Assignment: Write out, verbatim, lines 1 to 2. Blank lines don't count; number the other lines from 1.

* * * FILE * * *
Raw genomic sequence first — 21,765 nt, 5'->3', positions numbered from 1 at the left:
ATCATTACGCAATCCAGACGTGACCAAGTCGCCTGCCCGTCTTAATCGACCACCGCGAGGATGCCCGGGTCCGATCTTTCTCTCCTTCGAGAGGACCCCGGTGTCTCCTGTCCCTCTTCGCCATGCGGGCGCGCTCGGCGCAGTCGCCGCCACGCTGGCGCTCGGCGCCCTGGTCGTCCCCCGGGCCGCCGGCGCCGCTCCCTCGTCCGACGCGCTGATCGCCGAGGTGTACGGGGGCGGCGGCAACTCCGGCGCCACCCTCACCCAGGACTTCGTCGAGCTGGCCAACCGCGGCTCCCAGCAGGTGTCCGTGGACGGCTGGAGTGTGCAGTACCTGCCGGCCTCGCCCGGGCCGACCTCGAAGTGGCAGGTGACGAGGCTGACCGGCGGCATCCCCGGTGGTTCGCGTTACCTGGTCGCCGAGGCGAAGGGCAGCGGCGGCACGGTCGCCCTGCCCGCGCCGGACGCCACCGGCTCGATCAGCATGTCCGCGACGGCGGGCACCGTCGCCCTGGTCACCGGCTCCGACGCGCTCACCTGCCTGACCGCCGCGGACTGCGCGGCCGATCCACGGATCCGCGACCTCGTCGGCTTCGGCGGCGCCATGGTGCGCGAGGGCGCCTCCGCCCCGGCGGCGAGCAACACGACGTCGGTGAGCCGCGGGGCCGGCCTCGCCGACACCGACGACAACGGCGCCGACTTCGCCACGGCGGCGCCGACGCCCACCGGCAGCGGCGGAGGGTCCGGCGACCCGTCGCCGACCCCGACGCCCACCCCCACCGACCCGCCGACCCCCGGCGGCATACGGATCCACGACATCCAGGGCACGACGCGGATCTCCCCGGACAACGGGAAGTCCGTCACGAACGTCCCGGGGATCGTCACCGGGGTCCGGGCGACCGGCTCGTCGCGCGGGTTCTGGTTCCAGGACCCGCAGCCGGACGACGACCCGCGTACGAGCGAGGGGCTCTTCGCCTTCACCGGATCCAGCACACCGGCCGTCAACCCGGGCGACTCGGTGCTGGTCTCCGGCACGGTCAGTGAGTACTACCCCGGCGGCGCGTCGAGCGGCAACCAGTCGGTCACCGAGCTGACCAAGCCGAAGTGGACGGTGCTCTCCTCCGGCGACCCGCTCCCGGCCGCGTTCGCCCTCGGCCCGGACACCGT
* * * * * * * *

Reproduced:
Raw genomic sequence first — 21,765 nt, 5'->3', positions numbered from 1 at the left:
ATCATTACGCAATCCAGACGTGACCAAGTCGCCTGCCCGTCTTAATCGACCACCGCGAGGATGCCCGGGTCCGATCTTTCTCTCCTTCGAGAGGACCCCGGTGTCTCCTGTCCCTCTTCGCCATGCGGGCGCGCTCGGCGCAGTCGCCGCCACGCTGGCGCTCGGCGCCCTGGTCGTCCCCCGGGCCGCCGGCGCCGCTCCCTCGTCCGACGCGCTGATCGCCGAGGTGTACGGGGGCGGCGGCAACTCCGGCGCCACCCTCACCCAGGACTTCGTCGAGCTGGCCAACCGCGGCTCCCAGCAGGTGTCCGTGGACGGCTGGAGTGTGCAGTACCTGCCGGCCTCGCCCGGGCCGACCTCGAAGTGGCAGGTGACGAGGCTGACCGGCGGCATCCCCGGTGGTTCGCGTTACCTGGTCGCCGAGGCGAAGGGCAGCGGCGGCACGGTCGCCCTGCCCGCGCCGGACGCCACCGGCTCGATCAGCATGTCCGCGACGGCGGGCACCGTCGCCCTGGTCACCGGCTCCGACGCGCTCACCTGCCTGACCGCCGCGGACTGCGCGGCCGATCCACGGATCCGCGACCTCGTCGGCTTCGGCGGCGCCATGGTGCGCGAGGGCGCCTCCGCCCCGGCGGCGAGCAACACGACGTCGGTGAGCCGCGGGGCCGGCCTCGCCGACACCGACGACAACGGCGCCGACTTCGCCACGGCGGCGCCGACGCCCACCGGCAGCGGCGGAGGGTCCGGCGACCCGTCGCCGACCCCGACGCCCACCCCCACCGACCCGCCGACCCCCGGCGGCATACGGATCCACGACATCCAGGGCACGACGCGGATCTCCCCGGACAACGGGAAGTCCGTCACGAACGTCCCGGGGATCGTCACCGGGGTCCGGGCGACCGGCTCGTCGCGCGGGTTCTGGTTCCAGGACCCGCAGCCGGACGACGACCCGCGTACGAGCGAGGGGCTCTTCGCCTTCACCGGATCCAGCACACCGGCCGTCAACCCGGGCGACTCGGTGCTGGTCTCCGGCACGGTCAGTGAGTACTACCCCGGCGGCGCGTCGAGCGGCAACCAGTCGGTCACCGAGCTGACCAAGCCGAAGTGGACGGTGCTCTCCTCCGGCGACCCGCTCCCGGCCGCGTTCGCCCTCGGCCCGGACACCGT